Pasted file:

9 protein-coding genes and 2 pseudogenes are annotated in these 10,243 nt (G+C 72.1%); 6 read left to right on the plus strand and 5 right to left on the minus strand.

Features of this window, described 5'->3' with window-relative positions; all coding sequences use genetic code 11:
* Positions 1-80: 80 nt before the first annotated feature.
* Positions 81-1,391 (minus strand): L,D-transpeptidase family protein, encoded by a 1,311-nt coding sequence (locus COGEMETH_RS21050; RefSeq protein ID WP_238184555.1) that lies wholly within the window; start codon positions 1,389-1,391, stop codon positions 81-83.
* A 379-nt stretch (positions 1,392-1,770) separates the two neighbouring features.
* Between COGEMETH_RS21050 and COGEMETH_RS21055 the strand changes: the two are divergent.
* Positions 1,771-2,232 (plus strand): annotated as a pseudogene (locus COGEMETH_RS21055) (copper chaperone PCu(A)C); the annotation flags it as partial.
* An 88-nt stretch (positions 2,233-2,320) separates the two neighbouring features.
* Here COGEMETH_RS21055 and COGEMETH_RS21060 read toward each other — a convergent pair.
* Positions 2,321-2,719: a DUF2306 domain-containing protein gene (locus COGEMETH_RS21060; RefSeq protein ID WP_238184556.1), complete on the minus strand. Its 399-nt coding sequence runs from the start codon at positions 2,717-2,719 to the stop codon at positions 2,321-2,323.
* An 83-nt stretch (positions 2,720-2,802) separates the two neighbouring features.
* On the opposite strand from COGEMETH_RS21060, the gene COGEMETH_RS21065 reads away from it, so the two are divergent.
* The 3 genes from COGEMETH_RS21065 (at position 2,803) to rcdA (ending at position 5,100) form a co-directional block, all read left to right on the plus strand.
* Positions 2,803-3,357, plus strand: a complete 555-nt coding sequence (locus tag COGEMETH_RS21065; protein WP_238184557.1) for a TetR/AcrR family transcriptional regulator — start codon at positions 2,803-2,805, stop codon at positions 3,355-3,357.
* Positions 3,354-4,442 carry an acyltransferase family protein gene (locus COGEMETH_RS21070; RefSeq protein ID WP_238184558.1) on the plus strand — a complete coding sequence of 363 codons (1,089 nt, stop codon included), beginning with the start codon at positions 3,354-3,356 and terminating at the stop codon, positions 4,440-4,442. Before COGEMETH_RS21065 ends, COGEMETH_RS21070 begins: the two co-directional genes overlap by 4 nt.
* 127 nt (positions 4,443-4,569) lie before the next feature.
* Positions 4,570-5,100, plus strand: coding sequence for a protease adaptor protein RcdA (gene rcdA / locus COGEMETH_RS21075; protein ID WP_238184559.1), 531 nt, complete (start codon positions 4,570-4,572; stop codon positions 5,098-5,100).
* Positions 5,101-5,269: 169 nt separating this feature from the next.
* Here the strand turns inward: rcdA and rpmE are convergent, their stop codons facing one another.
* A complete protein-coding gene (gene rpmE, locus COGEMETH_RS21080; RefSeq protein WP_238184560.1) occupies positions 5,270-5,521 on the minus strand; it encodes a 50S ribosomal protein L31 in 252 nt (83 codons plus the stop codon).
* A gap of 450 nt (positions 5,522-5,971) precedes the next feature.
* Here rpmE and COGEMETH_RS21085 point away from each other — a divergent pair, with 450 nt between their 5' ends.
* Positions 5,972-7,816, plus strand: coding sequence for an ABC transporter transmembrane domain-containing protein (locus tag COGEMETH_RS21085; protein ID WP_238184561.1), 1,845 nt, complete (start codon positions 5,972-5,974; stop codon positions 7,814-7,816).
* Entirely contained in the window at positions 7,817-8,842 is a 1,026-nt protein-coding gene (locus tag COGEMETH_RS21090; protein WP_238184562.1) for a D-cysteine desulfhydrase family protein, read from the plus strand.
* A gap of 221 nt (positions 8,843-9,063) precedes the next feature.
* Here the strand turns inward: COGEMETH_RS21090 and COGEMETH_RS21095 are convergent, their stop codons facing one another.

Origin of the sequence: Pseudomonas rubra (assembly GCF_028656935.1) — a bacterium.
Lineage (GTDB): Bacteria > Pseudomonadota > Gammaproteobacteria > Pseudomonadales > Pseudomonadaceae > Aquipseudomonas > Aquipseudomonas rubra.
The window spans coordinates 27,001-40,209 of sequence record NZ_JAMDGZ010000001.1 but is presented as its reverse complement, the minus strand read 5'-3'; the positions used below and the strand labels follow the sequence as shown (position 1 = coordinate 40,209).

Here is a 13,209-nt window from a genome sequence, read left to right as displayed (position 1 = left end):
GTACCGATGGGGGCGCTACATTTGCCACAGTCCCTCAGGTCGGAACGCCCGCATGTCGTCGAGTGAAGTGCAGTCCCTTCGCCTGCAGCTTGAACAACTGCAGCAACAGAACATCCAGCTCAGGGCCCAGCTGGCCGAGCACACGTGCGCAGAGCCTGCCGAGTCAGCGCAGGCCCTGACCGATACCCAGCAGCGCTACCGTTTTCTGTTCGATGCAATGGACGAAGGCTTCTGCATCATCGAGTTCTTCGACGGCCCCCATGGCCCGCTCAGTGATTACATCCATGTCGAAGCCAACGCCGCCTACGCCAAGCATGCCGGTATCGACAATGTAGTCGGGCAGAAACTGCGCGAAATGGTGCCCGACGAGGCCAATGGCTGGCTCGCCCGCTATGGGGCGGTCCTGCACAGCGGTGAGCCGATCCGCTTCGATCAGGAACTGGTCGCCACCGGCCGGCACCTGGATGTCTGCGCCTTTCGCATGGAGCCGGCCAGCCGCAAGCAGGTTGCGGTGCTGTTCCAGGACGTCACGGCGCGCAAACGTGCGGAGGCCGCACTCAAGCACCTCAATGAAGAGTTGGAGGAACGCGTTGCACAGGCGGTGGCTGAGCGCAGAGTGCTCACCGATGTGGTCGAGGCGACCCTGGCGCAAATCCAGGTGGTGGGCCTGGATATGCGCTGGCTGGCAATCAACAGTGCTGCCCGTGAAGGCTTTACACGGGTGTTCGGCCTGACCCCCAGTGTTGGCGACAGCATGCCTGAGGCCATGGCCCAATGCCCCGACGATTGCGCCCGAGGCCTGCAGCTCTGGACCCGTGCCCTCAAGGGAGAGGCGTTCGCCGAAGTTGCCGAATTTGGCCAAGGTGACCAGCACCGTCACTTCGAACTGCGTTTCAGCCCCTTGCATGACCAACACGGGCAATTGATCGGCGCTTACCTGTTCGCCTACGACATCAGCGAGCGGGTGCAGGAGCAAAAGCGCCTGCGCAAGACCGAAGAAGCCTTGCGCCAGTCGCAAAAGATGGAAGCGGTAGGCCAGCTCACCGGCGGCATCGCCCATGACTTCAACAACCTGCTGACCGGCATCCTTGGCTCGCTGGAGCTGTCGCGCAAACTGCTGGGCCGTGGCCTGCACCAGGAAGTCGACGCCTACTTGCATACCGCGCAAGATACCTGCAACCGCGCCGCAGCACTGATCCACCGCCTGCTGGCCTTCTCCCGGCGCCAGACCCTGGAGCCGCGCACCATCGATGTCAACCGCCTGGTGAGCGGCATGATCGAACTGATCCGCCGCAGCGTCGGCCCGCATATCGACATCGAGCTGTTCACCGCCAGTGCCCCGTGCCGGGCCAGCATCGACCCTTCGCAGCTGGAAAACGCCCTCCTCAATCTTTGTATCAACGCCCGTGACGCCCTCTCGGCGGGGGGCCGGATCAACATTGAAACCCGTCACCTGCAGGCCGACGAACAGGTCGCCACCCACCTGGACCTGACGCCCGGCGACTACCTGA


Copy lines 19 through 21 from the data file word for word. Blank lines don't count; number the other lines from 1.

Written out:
* Here the strand turns inward: rcdA and rpmE are convergent, their stop codons facing one another.
* A complete protein-coding gene (gene rpmE, locus COGEMETH_RS21080; RefSeq protein WP_238184560.1) occupies positions 5,270-5,521 on the minus strand; it encodes a 50S ribosomal protein L31 in 252 nt (83 codons plus the stop codon).
* A gap of 450 nt (positions 5,522-5,971) precedes the next feature.